Courtesy Steve Musco

After posting its best nonconference record in over a decade, the Yale women’s basketball team stumbled out of the gates in conference play against last season’s top two Ivy League finishers this past weekend.

Fresh off a 1–1 West Coast road trip, the Bulldogs (9–6, 0–2 Ivy) showed signs of promise against Ancient Eight stalwarts Penn (9–4, 3–0) and Princeton (7–9, 1–2), but one lackluster quarter in each game cost them both matchups. A paltry third quarter against the Quakers put the game out of reach for the Elis on Friday night, and the defending league champions finished strong en route to a 66–55 final. On Saturday, guard Tamara Simpson ’18 and the Elis carried a lead into the final period, but the Tigers shut the Bulldogs down in the final 10 minutes and rallied back to a 74–62 win to deprive the Bulldogs of a weekend split against two opponents who appeared in the NCAA tournament last year.

“After these two games we proved that we can play with both of these teams,” guard Lena Munzer ’17 said. “But we don’t want to just be able to play with them, we don’t want to be close; we’re there, and it’s just a matter of making that leap. … It doesn’t show it on the scoreboard these two nights, but we’re totally there.”

The long-awaited Ivy season tipped off for Yale at the Palestra, where the Elis hope to play in the new four-team Ivy League Tournament at the season’s end. Matched up against a perennial Ivy power in Penn, the Bulldogs stayed with the Quakers for most of the first half, but the home team pulled away late. Penn looked poised for an even bigger halftime advantage, but back-to-back jump shots from Munzer and forward Jen Berkowitz ’18 to close out the half brought the Yale deficit down to single digits — the Bulldogs entered the locker room trailing by seven.

Penn dealt two early blows to start off the third quarter as consecutive three-pointers from guards Kasey Chambers and Lauren Whitlatch gave the home team a 13-point edge. The Elis responded and brought the game back to within nine with six minutes to go in the frame, but a five-minute scoring drought put the game out of reach for Yale. The Bulldogs were outscored 21–9 in the decisive third quarter and could not rally in the 11-point loss.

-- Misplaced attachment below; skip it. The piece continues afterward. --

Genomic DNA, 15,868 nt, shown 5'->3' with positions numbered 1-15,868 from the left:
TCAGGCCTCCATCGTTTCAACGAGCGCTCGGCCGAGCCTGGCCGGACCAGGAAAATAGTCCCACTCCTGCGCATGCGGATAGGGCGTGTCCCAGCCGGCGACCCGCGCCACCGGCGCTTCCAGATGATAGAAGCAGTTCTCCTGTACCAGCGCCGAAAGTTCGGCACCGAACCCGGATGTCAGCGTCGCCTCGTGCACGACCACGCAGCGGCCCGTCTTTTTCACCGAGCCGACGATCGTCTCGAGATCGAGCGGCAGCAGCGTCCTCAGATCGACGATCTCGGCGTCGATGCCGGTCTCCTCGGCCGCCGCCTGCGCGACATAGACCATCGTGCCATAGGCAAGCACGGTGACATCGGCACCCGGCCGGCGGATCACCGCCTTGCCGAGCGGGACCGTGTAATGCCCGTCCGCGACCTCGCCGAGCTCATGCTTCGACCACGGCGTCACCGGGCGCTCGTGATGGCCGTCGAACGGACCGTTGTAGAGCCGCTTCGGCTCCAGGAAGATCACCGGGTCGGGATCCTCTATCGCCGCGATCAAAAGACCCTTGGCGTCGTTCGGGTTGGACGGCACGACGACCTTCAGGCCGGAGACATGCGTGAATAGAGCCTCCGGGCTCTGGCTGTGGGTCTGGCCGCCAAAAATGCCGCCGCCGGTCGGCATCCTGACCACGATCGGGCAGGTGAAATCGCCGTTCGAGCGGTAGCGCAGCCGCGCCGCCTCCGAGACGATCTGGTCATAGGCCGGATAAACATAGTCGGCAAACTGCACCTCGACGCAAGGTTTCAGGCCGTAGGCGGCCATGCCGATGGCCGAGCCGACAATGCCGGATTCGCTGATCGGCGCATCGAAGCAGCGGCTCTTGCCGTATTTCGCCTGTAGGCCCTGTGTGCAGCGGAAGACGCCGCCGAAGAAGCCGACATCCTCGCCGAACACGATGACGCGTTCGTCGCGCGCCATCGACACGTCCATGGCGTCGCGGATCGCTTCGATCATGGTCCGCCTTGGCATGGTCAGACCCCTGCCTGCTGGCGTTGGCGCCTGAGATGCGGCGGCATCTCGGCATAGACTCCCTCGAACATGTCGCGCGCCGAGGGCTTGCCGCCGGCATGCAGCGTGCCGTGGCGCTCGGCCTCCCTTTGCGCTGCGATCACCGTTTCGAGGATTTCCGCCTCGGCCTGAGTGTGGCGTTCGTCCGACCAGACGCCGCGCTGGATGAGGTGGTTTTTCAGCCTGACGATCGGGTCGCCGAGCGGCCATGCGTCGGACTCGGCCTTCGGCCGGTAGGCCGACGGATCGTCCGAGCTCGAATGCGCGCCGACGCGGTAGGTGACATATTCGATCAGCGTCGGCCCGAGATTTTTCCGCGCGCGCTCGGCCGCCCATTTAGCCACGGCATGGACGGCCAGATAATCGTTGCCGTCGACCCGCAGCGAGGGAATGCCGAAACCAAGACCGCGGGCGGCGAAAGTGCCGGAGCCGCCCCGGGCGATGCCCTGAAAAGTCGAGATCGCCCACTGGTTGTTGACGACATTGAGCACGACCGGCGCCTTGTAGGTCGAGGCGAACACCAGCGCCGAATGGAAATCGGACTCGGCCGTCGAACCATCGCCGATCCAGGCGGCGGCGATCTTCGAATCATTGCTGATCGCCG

“When you get a good team like Penn who can score the ball — and we have some missed assignments where we don’t rotate and defend together — a good team’s going to live off of some of that offense,” head coach Allison Guth said. “So when you only score nine points in the third quarter, that’s the pull away. They made shots, we didn’t.”

Nevertheless, the team looked to rebound in the second half of its back-to-back against another top Ivy League team in Princeton.

Locked at 15 after the first quarter in Jadwin Gymnasium, Simpson came alive in the second period, scoring 13 of her game-high 22 points — including three consecutive three-pointers — to power Yale to a 36–32 first-half lead. The North Babylon, New York native exploited the middle of the Tigers’ zone, either facing up for a jump shot, attacking the basket or kicking the ball out to her teammates. Fueled by Simpson’s strong play, the Bulldogs hit five of seven three-point attempts to head into halftime with momentum.

Having learned from the previous night’s struggles, the Elis kept up their intensity in the third quarter, building their lead to 56–49. But Yale hit a wall in the final period, managing just six points, while the Tigers exploded for 25. After a jumper from forward Alexandra Maund ’19 gave Yale a 60–59 lead with just over six minutes to play, the Bulldogs did not score again until 36 seconds remained on the clock. Princeton guard Tia Weledji scored 11 of her team-high 17 points in the second half to lead the Tigers.

“We just have to be a fourth-quarter team,” Simpson said. “This entire year, our priority was being a third-quarter team, and I think we … achieved that [tonight], but it’s about closing out games. We can’t get complacent. We just have to play like we’re down at all times, and that’s how we win big games like this.”

Yale floundered on the glass over the weekend, ending huge rebounding deficits in both games. Penn grabbed 35 boards to the Bulldogs’ 23, while Princeton had an even larger 40–25 rebounding edge with forward Leslie Robinson posting a career-high 15 boards. The Tigers benefitted from the extra possessions earned from their 11–4 advantage on the offensive glass, scoring nine more second-chance points than the Elis. Berkowitz, the team’s leading rebounder with 6.7 boards per contest, managed just nine rebounds over the entire weekend.

Rebounds have chronically posed a problem for the Elis, who in the past two seasons ranked sixth and seventh in the Ancient Eight in team boards. They currently occupy the sixth spot in that category in the league.

“We knew coming into these games that [rebounding] was going to be a huge point of emphasis,” Munzer said. “The offensive rebounds that Princeton had were mostly from the first half, so we were able to fix it once we talked about it, but obviously it has to be something that clicks from the start — it can’t take a whole half in order for that to click. Any Ivy League team is going to be able to capitalize on those mistakes.”

The Bulldogs will look to earn their first Ivy win at Brown on Friday night at 5:30 p.m.